One of the most remarkable, and underutilized, traits of a heromaker is the ability to know oneself and to intentionally live life using your gifts and passions for others.

Intentionality always best occurs when we understand who we are.

The more we know our strengths and weaknesses, passions and callings, the more impact we will have as a natural outflow of these things. When you know you love to run, running becomes the opportunity for you to develop relationships with others. When you know you love art, you can begin to find ways to integrate art into your relationships with family and friends in a way that opens up deeper conversations about life’s big questions.

Just one in a million stories...

Years ago, Lennie decided to start a support group for men whose spouses were alcohol-addicted.

At the time, he was in the throes of his own nightmare, juggling work and career and trying it keep his marriage together. I watched him seek to find comfort and meaning in his suffering. I was in awe of him.

One day, Lennie told me he decided to launch this support group. Dumbstruck, I asked him if he was emotionally ready for it. His only reply was that he had to do it. Within only a few months, the group was full and they were launching another.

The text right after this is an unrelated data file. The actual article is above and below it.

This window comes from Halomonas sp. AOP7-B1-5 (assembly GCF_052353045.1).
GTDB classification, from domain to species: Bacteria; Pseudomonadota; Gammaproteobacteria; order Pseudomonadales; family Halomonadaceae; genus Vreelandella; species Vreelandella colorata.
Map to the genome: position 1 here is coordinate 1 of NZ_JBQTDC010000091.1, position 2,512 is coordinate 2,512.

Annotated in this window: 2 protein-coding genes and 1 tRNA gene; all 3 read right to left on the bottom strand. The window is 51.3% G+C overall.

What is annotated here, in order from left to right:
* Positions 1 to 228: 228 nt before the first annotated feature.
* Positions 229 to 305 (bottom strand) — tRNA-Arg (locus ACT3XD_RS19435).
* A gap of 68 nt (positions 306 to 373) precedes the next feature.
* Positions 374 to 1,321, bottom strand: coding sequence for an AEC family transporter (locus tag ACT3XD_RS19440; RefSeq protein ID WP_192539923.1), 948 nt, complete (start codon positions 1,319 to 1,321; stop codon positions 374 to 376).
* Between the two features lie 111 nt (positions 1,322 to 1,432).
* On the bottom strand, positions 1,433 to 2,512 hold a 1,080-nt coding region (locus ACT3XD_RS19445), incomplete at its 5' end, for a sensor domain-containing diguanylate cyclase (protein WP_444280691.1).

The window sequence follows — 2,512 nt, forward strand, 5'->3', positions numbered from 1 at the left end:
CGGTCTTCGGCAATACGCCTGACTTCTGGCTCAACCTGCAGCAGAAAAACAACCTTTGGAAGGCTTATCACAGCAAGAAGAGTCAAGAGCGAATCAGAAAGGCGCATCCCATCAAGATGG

That group changed the lives of nearly every person who attended, offering them hope even in present dark realities. What Lennie did was to intentionally push into what he knew and was experiencing in order to care for and support others in a similar circumstance.

Intentionality is so rare and so beautiful because it gives the world something no other person can. I can love my friend from Mexico, but when her Spanish-speaking friend calls her on the phone, her eyes light up. I can listen to and pray for my friend who was fired from her job. But when a former co-worker of hers visits her, a special bond allows them to talk more intimately.

Intentionality asks, “How can I more fully live into each day with my gifts, talents, passions, and skills, so that those around me are better off?”

Intentionality looks like:

A gardener helping his or her non-green-thumbed neighbor with his overgrown bushes. 

Someone who loves to read sitting with an immigrant family as they practice their literacy. 

A business owner offering services and goods to under-resourced schools.


Where do you see intentionality in your own life? How do you see it in the lives of those around you?